Home WORLD U.S. to mark 9/11 anniversary with sombre tributes, new monument

U.S. to mark 9/11 anniversary with sombre tributes, new monument

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U.S. to mark 9/11 anniversary with sombre tributes, new monument

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Americans are commemorating Sept. 11 with sombre tributes, volunteer projects and a new monument to victims, after a year when two attacks demonstrated the enduring threat to the nation’s biggest city.

Thousands of Sept. 11 victims’ relatives, survivors, rescuers and others are expected at Tuesday’s anniversary ceremony at the World Trade Center, while U.S. President Donald Trump and Vice-President Mike Pence will head to the two other places where hijacked planes crashed on Sept. 11, 2001, in the deadliest attack on American soil.

The president and Melania Trump plan to join an observance at the Sept. 11 memorial in a field near Shanksville, Penn., where a new “Tower of Voices” was dedicated Saturday. Pence is attending a ceremony at the Pentagon. Trump, a Republican and native New Yorker, took the occasion of last year’s anniversary to issue a stern warning to extremists that “America cannot be intimidated.”

Nearly 3,000 people died in the attacks on Sept. 11, when international extremism hit home in a way it previously hadn’t for many Americans. Sept. 11 still shapes American policy, politics and everyday experiences in places from airports to office buildings, even if it’s less of a constant presence in the public consciousness after 17 years.

‘I don’t live my life in complacency’

A stark reminder came not long after last year’s anniversary: A truck mowed down people, killing eight, on a bike path within a few blocks of the World Trade Center on Halloween.

In December, a would-be suicide bomber set off a pipe bomb in a subway passageway near Times Square, authorities said. They said suspects in both attacks were inspired by the Islamic State extremist group.

A firefighter pauses during a tribute at the 9/11 Memorial for recovery workers and first responders in 2012. The annual Sept. 11 commemorations in the U.S. are by now familiar rituals, centred on reading the names of the dead. (Spencer Platt/Getty Images)

The Sept. 11 commemorations are by now familiar rituals, centred on reading the names of the dead. But each year at ground zero, victims’ relatives infuse the ceremony with personal messages of remembrance, concern and inspiration.

“What I can say today is that I don’t live my life in complacency,” Debra Epps said last year as she remembered her brother, Christopher Epps. “I stand in solidarity that this world will make a change for the better.”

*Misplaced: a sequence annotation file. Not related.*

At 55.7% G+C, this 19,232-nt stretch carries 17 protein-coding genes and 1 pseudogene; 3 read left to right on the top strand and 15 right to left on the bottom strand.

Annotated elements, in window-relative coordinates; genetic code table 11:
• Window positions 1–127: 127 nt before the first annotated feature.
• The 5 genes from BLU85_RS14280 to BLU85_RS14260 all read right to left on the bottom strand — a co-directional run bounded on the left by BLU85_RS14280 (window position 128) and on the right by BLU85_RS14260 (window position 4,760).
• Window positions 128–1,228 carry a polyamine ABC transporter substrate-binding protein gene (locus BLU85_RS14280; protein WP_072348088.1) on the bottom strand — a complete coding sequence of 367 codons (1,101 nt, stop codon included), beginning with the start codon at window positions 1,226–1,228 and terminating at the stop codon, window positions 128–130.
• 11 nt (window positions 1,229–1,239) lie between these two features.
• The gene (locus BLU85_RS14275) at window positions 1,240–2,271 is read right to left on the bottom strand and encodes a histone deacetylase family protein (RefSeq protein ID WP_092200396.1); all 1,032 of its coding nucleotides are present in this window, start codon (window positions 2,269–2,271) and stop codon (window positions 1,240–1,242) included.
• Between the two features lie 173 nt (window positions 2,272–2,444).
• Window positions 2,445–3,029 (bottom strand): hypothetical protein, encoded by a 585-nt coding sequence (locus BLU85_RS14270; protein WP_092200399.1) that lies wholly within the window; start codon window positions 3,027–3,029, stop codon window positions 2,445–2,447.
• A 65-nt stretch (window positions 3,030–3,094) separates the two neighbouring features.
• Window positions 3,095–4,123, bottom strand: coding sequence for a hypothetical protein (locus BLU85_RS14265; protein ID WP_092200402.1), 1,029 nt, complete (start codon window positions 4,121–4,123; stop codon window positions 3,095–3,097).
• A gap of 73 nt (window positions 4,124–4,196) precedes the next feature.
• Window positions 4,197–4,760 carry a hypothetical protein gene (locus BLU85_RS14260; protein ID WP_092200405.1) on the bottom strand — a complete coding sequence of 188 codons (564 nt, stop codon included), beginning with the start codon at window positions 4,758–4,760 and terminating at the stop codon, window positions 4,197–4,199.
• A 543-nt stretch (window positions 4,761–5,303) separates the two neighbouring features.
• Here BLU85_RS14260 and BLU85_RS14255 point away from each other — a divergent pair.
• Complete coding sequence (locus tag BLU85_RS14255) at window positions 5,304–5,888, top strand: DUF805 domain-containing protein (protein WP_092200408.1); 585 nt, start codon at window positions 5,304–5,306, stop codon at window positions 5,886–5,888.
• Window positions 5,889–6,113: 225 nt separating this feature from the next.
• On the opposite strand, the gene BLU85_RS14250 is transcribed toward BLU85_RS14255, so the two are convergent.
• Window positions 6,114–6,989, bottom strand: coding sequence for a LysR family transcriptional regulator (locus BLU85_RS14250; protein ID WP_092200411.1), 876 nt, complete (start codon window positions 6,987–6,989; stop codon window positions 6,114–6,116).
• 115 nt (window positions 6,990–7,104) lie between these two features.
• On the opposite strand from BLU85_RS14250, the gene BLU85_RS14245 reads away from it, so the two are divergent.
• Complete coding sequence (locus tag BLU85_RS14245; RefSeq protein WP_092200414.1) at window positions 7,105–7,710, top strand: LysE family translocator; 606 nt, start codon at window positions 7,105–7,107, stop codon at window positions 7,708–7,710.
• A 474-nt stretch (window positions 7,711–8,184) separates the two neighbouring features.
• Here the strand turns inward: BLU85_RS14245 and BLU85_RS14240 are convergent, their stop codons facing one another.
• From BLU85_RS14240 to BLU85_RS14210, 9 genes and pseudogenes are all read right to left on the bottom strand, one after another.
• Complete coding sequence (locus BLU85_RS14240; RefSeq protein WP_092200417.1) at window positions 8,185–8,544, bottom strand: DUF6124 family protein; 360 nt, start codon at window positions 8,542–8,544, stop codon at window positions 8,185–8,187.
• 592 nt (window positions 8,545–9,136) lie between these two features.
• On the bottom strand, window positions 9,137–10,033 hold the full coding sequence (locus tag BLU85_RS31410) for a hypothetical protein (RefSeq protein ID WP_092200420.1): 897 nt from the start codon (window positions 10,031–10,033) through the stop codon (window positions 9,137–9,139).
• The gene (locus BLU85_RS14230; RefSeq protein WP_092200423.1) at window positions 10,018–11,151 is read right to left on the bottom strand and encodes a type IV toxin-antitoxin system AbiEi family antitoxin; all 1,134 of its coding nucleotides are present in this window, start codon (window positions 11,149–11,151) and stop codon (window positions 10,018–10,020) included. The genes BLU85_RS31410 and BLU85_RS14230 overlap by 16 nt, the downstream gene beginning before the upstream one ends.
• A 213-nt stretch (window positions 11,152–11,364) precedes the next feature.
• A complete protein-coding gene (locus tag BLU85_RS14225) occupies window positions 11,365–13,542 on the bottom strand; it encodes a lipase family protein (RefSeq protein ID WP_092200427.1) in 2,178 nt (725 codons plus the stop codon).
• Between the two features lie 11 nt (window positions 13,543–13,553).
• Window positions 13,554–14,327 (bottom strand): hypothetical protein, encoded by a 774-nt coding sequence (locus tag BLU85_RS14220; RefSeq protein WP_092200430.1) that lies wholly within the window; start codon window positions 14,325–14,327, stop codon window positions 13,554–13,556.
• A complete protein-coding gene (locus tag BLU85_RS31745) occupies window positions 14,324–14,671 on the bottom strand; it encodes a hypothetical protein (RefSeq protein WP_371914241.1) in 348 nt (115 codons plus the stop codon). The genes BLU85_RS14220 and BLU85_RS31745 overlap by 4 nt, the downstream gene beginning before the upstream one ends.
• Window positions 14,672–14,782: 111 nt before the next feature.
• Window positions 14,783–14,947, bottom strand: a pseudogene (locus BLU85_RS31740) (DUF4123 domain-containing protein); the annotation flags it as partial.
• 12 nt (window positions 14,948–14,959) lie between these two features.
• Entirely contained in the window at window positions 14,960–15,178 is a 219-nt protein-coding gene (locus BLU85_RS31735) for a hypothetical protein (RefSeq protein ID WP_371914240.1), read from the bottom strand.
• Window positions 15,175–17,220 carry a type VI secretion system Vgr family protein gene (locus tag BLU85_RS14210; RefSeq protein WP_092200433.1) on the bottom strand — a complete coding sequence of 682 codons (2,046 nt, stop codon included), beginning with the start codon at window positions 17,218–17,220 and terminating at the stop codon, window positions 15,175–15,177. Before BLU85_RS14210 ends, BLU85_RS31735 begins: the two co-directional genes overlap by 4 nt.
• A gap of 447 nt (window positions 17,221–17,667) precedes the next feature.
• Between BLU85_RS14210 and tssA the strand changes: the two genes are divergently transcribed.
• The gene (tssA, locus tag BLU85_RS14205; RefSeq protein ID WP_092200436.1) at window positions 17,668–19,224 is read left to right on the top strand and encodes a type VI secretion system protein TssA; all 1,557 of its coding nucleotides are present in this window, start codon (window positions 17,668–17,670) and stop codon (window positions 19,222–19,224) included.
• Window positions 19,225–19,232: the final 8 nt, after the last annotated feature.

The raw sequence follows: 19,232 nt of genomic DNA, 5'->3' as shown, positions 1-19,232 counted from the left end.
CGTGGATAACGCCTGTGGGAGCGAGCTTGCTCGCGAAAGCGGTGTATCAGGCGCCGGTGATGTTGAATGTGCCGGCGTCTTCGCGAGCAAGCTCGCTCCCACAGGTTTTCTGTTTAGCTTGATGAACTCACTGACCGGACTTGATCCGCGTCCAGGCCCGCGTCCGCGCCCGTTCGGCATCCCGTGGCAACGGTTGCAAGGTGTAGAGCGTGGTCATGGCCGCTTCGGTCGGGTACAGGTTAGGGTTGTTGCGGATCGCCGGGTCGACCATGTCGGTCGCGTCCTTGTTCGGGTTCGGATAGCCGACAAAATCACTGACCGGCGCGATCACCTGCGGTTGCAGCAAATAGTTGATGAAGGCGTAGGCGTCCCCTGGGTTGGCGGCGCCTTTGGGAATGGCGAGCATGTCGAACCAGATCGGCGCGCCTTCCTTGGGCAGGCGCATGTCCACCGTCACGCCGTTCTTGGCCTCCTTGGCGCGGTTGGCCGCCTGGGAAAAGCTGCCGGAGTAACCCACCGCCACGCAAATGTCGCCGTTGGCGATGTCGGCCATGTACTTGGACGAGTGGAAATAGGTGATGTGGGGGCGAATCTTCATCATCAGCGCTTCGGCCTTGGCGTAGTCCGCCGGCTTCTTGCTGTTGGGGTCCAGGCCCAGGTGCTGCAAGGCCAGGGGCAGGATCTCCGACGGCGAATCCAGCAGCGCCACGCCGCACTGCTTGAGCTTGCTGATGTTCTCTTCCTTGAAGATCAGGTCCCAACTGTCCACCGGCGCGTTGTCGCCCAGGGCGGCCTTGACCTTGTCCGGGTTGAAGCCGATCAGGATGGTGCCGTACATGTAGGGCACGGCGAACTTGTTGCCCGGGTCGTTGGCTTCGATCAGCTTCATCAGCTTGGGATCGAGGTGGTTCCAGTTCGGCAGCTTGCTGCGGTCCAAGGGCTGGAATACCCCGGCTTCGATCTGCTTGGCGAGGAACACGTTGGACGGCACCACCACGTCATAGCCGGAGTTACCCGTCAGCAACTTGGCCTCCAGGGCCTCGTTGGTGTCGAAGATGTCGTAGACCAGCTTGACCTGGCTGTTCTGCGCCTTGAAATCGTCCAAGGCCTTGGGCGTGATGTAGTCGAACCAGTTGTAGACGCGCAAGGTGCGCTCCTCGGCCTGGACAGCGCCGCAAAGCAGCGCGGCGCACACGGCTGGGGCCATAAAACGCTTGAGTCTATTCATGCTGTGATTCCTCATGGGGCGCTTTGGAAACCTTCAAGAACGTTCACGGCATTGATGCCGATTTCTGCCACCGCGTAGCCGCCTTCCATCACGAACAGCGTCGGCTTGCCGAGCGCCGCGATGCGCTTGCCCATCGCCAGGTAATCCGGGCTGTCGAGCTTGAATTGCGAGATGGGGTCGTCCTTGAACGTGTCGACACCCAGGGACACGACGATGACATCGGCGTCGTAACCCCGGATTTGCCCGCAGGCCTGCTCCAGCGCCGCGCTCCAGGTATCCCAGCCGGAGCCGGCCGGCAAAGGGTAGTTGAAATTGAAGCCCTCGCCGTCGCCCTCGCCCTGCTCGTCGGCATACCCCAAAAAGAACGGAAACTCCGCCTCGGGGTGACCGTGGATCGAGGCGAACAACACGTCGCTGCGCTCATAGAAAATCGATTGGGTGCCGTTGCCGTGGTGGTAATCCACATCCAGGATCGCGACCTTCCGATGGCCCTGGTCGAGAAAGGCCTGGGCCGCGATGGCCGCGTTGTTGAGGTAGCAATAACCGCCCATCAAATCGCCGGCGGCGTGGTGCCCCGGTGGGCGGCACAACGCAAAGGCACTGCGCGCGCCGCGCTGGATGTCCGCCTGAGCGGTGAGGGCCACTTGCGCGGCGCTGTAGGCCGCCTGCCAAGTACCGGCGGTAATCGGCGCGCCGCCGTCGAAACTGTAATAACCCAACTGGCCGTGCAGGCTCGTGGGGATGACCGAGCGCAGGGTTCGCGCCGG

Anniversary comes amid election cycle

Hours after the ceremony, two powerful light beams will soar into the night sky from lower Manhattan in the annual “Tribute in Light.”

This year’s anniversary comes as a heated midterm election cycle kicks into high gear. But there have long been some efforts to separate the solemn anniversary from politics.

The World Trade Center site is seen from an upper floor of 3 World Trade Center in New York. The 80-storey building is one of several rebuilt office towers that have been constructed or planned at the site. (Mark Lennihan/Associated Press)

The group 9/11 Day, which promotes volunteering on an anniversary that was declared a national day of service in 2009, routinely asks candidates not to campaign or run political ads for the day. Organizers of the ground zero ceremony allow politicians to attend, but they’ve been barred since 2011 from reading names or delivering remarks.

Memorials to 9/11 continue to grow at Shanksville, where the Tower of Voices will eventually include a wind chime for each of the 40 people killed there, and ground zero, where work is to begin soon on a pathway honouring rescue and recovery workers.

38,500 people apply to compensation fund

It will serve as a way to honour those who became sick or died from exposure to toxins released when the Trade Center’s twin towers collapsed. Researchers have documented elevated rates of respiratory ailments, post-traumatic stress disorder and other illnesses among people who spent time in the rubble.

About 38,500 people have applied to a compensation fund, and over $3.9 billion US in claims have been approved.

Meanwhile, rebuilding continues. A subway station destroyed on Sept. 11 finally reopened Saturday. In June, doors opened at the 80-storey 3 World Trade Center, one of several rebuilt office towers that have been constructed or planned at the site. A performing arts centre is rising.

However, work was suspended in December on replacing a Greek Orthodox church crushed in the attacks; the project hit financial problems.